Derry Koralek, chief publishing officer of NAEYC, oversees the development of all print and digital publishing, including books, brochures, periodicals, professional development guides, posters, and websites for educators and families. Derry is editor in chief of Young Children and TYC—Teaching Young Children.

Kathy Charner is editor in chief of NAEYC’s Books and Related Resources department, with responsibility for the content, management, publication, and general excellence of the books and brochures published by NAEYC. Before joining NAEYC, Kathy was editor in chief at Gryphon House for more than 20 years.

Read an Excerpt

Children learn and develop best when they are part of a community of learners— a community in which all participants consider and contribute to one another’s well-being and learning. To create such a classroom community, good teachers make a point of getting to know every child and family well. They make the effort to learn about each child’s personality, abilities, interests, and ways of learning, and they work to build a strong sense of group identity among the children in the group. Toward this end, teachers plan ways for children to work and play together collaboratively, and they work to bring each child’s home culture and language into the shared culture of the class.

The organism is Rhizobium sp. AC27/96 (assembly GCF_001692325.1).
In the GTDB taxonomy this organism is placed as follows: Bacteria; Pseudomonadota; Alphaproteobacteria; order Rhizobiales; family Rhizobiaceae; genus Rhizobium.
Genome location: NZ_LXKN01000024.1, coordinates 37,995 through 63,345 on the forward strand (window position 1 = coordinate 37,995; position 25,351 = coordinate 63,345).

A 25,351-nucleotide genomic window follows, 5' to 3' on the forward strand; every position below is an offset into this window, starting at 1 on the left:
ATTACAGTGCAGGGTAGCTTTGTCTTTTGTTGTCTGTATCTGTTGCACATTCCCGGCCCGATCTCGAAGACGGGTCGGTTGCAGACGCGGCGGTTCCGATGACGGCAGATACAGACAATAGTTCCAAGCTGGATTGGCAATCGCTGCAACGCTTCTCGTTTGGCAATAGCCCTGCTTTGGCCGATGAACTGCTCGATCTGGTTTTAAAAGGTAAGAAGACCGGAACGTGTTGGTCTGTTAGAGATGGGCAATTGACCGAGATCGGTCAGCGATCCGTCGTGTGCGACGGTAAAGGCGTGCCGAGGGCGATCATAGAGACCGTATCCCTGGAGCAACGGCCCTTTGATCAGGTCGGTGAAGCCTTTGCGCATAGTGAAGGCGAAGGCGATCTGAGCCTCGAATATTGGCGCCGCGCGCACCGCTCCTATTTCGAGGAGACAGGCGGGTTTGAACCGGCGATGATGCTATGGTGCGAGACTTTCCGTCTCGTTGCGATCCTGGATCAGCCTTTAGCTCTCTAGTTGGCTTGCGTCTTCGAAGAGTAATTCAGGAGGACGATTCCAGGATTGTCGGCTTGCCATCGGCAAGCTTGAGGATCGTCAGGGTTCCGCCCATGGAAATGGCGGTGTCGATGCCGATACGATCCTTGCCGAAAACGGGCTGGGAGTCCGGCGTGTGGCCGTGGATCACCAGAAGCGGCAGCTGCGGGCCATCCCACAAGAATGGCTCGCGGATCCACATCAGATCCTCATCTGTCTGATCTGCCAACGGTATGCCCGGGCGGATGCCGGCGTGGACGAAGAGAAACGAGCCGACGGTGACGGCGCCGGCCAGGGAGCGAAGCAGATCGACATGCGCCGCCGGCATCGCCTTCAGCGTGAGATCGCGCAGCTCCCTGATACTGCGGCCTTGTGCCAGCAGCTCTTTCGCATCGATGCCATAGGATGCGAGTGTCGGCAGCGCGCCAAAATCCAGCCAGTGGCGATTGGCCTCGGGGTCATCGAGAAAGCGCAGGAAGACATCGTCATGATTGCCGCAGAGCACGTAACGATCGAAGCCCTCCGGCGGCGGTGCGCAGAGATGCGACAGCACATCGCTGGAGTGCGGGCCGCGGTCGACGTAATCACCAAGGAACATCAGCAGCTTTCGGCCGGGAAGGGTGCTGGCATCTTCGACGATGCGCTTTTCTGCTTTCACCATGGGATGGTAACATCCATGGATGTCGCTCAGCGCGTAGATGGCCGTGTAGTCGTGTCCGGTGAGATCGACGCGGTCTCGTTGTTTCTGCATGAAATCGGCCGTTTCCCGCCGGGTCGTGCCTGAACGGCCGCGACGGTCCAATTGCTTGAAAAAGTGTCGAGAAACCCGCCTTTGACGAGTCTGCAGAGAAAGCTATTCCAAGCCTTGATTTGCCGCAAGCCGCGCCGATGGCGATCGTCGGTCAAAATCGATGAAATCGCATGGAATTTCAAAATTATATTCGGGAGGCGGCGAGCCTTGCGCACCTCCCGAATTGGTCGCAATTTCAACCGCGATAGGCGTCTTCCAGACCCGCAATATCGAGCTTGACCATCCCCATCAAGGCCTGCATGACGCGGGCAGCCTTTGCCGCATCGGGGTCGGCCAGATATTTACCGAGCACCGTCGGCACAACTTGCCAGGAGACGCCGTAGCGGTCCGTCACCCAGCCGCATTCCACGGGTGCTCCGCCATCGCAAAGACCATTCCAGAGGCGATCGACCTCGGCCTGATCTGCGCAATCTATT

Table of Contents

About the Editors
Acknowledgments
Editors’ Preface
1. What Is Developmentally Appropriate Practice?
Key Messages of the Position Statement
Core Considerations of Developmentally Appropriate Practice
Principles of Child Development and Learning
2. To Be an Excellent Teacher
Excellence in All Areas of PracticeSeeing the Bigger Picture
3. Understanding Development of Infants and ToddlersUnderstanding Infants and Toddlers
Knowledge of Child Development
Philosophy and Principles Supporting Development
Understanding Changes in the First Three YearsObserving Development From Birth to 3
Physical Growth and Development of Habits for Lifetime Wellness and Safe Living
Thinking, Reasoning, and Understanding the World:
The Brain and Cognitive Development
The Mind–Body Connection: Development of Sensorimotor Integration
Motor Development
Being and Belonging: Social and Emotional Development
Sense of Self and Others
Communication: Development of Language, Literacy, and Mathematical Understanding
Early Literacy and Numeracy
4. Developmentally Appropriate Examples to Consider
INFANTS
Relationship Between Caregiver and Child
Environment.
Exploration and Play
Routines
Reciprocal Relationships With Families
Policies
TODDLERS
Relationship Between Caregiver and Child
Environment
Exploration and Play
Scheduling
Routines
Reciprocal Relationships With Families
Policies
5. FAQs About Developmentally Appropriate Practice
6. Young Children Articles
Keys to Quality Infant Care: Nurturing Every Baby’s Life Journey
Rituals and Routines: Supporting Infants and Toddlers and Their Families
Enhancing Practice With Infants and Toddlers From Diverse Language and Cultural Backgrounds
Learning to Be Me While Coming to Understand We: Encouraging Prosocial Babies in Group Settings
What Do We Mean by Reading Readiness?
Using Toys to Support Infant–Toddler Learning and Development
Why Do Babies Like Boxes Best?
Let’s Get Messy! Exploring Sensory and Art Activities
With Infants and Toddlers
More, All Gone, Empty, Full: Math Talk Every Day in Every Way
References